Chapter 3 from "Hell Behind Prison Walls"
INTRODUCTION TO PRISON LIFE
I admit I did not really know what I was getting into. I had lived in Elmira all my life and passed the prison many times. It was a beautiful building perched on a large hill. From the outside it looked peaceful. Earlier I was on a baseball team that was invited to play the inmates in a game. That was my first good look at the inside of the prison. It was just like a city of its own; inside was another world I was not sure I was ready to enter.
After accepting the job I soon established a three-job workload. My work life started to fall into a schedule. I would work in the factory full-time on the night shifts, in the prison during the day and in my own shoemaking shop on the weekends.
I began my job at the Elmira Reformatory on June 21, 1966. That morning at 9:00 I was to meet Lieutenant Warner, a veteran of twenty years service in reformatories within the state. He would introduce me to the vocational instructor with whom I would be working and take me on a tour of the prison.
We began our tour walking through four heavy steel doors, each one locking behind us as we exited. When the last door opened we entered a large yard, the size of two football fields where approximately two hundred and fifty inmates stood around. Mingled voices were audible, but there did not seem to be any interaction between the inmates. It was almost like the sound of angry insects buzzing. I wondered about my decision.
“Be careful and watch your back,” said Warner. “These guys are restless and anything can set them off in the wrong direction.” I felt uneasy and was quite relieved when we finally reached the end of the yard where a tall steel gate opened ahead of us. It opened into the center of the prison compound.
“This is Center Gate,” Warner said. “It’s where all personnel enter the work area.” A guard locked inside a small booth near the gate operated the controls and received any emergency calls which in turn set alarms off, thus controlling the entire prison. To me, it seemed to be a complicated arrangement and my discomfort increased since we were surrounded by inmates until the gate opened, and permitted us to walk on through.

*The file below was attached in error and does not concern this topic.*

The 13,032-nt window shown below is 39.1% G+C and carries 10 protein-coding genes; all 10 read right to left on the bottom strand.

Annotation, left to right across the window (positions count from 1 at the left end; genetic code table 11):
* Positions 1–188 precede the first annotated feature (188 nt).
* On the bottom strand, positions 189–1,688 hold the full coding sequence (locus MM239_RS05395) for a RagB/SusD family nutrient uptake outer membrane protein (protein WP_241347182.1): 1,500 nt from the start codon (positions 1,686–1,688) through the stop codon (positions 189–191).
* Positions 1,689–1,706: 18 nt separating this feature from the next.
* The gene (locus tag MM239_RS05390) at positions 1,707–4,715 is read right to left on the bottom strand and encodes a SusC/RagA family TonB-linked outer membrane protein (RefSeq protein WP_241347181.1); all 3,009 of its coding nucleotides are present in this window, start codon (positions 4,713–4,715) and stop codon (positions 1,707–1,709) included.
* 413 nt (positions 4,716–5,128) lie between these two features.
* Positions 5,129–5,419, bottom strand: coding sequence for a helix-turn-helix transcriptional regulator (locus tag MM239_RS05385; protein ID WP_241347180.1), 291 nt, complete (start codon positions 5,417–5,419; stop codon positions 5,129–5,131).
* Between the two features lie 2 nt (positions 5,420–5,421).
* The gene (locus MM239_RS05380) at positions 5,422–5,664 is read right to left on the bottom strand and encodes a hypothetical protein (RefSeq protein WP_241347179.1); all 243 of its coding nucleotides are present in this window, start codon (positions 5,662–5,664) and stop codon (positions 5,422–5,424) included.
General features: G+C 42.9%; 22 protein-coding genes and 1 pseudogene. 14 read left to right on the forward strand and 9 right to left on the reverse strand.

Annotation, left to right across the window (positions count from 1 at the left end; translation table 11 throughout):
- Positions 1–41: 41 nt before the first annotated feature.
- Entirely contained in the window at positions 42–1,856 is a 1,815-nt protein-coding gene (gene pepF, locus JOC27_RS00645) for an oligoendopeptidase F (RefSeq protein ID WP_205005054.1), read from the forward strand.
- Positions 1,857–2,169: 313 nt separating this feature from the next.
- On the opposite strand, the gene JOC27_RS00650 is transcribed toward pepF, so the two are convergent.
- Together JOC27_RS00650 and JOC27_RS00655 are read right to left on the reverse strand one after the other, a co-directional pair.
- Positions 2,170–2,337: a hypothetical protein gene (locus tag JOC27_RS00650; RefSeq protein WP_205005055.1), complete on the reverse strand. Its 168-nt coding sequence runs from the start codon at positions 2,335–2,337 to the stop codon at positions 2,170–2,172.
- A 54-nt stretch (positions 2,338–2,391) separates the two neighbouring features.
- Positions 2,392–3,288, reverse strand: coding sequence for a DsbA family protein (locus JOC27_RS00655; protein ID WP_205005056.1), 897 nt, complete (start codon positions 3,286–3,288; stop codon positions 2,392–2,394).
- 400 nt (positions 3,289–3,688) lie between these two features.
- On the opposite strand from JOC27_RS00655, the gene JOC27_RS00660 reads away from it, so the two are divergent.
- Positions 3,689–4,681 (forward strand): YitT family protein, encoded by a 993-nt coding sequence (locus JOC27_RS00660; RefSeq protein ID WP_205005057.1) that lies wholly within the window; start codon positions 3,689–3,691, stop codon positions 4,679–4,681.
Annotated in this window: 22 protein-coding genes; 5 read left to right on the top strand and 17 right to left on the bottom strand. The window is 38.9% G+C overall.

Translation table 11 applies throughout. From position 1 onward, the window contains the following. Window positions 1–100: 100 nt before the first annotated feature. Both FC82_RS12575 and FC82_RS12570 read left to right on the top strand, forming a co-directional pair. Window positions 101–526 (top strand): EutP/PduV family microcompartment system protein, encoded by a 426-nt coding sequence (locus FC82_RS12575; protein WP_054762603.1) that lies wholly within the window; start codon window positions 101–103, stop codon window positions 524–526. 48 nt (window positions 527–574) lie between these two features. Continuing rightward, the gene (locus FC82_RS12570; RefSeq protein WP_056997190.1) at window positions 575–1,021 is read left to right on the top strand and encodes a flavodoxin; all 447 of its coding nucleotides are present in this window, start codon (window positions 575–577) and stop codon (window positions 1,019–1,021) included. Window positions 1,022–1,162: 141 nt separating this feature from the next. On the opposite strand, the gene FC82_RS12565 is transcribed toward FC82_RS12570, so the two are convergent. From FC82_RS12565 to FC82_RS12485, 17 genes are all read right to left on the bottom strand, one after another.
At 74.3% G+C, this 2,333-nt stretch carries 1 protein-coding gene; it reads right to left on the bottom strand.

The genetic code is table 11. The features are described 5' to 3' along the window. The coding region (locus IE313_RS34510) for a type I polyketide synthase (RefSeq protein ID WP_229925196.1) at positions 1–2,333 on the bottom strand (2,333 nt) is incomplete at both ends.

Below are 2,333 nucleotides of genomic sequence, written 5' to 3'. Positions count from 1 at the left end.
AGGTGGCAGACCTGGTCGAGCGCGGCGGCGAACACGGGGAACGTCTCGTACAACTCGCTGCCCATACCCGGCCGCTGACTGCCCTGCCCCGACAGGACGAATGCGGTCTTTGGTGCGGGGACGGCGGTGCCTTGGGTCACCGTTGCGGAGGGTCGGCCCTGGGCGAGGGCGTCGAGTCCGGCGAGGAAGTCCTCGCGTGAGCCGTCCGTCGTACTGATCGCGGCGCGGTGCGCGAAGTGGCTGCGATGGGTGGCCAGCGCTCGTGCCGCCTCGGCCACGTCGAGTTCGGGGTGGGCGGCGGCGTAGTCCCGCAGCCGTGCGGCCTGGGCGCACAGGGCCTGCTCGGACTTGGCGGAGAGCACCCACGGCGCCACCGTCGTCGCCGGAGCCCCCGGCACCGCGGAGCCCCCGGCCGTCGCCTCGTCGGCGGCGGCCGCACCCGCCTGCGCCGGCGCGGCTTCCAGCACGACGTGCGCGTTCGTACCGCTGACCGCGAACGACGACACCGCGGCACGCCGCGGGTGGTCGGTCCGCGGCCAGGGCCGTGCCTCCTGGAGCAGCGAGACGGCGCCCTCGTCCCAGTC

Other vocational shops, including a hospital, schools, and a foundry, were located on two separate floors in seven different buildings. The rooms were open areas without bars or screens to contain or separate the occupants from each other or from the instructors. Also inside this large inner area there was a ballpark, a swimming pool, and an armory where inmates gathered during recreation periods.
We finally reached the shoemaking shop where I would be working. There were about thirty inmates in the room and the sound of machinery created a busy atmosphere. The smell of leather made me feel at home and eased the tension I had been feeling. Warner introduced me to my supervisor, Joe Bono, who was standing in the doorway of the office, talking to Harold Cooper, the instructor. Seeing us enter the room Bono came forward to greet us. His raspy voice was one that I would hear in the future many times, often when I would rather not listen to it.
As we were talking, Harold Cooper stepped out of his office to meet me and Warner introduced us. I was his replacement for the summer vacation. Cooper was a tall heavy-set man about sixty years old. His penetrating look made me feel like he had gotten inside my head and evaluated my brain.
“I’ll show you the ropes for the next couple of days, and then you’re on your own. I’m leaving for my vacation on Friday and I’ll be gone for two months,” said Cooper.
“Cooper will show you around for now. I’ll go and catch you later,” said Bono as he left the shop.
Just then a small man came over to me and asked, “Are you the new instructor?”
“Get the hell away from us and get back to work!” Commanded Warner as the man scuttled back to his worktable.
I noticed grins on the faces of Cooper, Warner, and also the guard, who had started to enter the shop at the sound of Warner’s loud, angry voice. We left the shop and continued our tour. Outside in the hallway I asked Warner, “Why did you shout at the prisoner when all he did was to ask me a civil question?”
Warner replied, “If you want to survive in this jungle, you have to show authority!”
This incident introduced me to the hostility that breathed on everyone in that prison. The tour was over at about noon; Warner suggested that I go to the officer’s lunchroom and meet him in half an hour on the Cage Floor.